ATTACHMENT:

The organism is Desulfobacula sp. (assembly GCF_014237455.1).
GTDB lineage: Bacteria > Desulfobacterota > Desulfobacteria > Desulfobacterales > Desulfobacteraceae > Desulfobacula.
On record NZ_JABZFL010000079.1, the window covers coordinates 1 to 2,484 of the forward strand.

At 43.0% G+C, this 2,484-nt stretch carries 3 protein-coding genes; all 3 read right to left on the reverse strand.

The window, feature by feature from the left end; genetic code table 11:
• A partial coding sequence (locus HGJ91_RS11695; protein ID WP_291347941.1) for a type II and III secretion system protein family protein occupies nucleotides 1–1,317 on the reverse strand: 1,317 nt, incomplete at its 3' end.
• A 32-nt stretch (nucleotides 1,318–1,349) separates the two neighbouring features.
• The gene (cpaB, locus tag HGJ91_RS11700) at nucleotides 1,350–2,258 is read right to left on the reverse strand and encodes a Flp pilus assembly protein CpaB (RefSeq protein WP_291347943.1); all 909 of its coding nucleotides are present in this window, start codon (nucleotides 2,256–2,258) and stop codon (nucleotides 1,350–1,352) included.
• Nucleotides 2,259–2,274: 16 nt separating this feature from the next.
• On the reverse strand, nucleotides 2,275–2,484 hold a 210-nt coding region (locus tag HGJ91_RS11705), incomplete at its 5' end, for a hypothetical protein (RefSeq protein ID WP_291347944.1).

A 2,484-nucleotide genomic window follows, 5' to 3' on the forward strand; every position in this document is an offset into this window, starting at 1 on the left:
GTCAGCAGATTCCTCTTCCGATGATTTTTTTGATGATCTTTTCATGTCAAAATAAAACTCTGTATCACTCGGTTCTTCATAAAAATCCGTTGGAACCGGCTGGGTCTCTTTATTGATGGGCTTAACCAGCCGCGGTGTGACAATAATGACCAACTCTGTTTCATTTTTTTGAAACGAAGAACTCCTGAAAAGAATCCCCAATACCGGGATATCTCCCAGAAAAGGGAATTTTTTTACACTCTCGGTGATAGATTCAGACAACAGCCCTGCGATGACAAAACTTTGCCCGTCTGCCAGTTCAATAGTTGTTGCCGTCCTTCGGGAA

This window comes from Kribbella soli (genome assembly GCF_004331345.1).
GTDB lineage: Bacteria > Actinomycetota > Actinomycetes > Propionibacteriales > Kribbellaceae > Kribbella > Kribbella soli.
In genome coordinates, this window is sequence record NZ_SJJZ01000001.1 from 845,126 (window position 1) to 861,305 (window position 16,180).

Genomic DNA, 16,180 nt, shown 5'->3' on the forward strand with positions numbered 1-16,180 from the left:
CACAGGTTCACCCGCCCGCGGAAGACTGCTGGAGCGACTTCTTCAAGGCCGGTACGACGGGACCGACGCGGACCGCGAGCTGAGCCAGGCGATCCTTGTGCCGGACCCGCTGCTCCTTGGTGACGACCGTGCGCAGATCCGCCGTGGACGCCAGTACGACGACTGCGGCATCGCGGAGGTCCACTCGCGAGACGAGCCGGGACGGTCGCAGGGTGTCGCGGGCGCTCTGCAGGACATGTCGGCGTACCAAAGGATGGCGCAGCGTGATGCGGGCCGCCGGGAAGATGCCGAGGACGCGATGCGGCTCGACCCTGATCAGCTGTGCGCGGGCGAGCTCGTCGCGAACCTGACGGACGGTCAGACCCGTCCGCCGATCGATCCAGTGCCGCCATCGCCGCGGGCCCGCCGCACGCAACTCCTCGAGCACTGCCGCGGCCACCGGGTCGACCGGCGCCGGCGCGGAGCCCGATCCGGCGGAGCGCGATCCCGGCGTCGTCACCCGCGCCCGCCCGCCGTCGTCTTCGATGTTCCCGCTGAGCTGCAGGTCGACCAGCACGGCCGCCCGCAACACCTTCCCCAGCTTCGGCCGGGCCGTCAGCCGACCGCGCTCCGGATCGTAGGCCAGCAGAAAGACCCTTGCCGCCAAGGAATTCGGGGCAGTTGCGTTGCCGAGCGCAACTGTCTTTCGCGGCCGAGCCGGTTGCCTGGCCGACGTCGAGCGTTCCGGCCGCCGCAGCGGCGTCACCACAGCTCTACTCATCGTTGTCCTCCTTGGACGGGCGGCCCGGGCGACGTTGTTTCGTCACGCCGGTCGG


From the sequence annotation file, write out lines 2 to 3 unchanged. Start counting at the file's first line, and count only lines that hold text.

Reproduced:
GTDB lineage: Bacteria > Desulfobacterota > Desulfobacteria > Desulfobacterales > Desulfobacteraceae > Desulfobacula.
On record NZ_JABZFL010000079.1, the window covers coordinates 1 to 2,484 of the forward strand.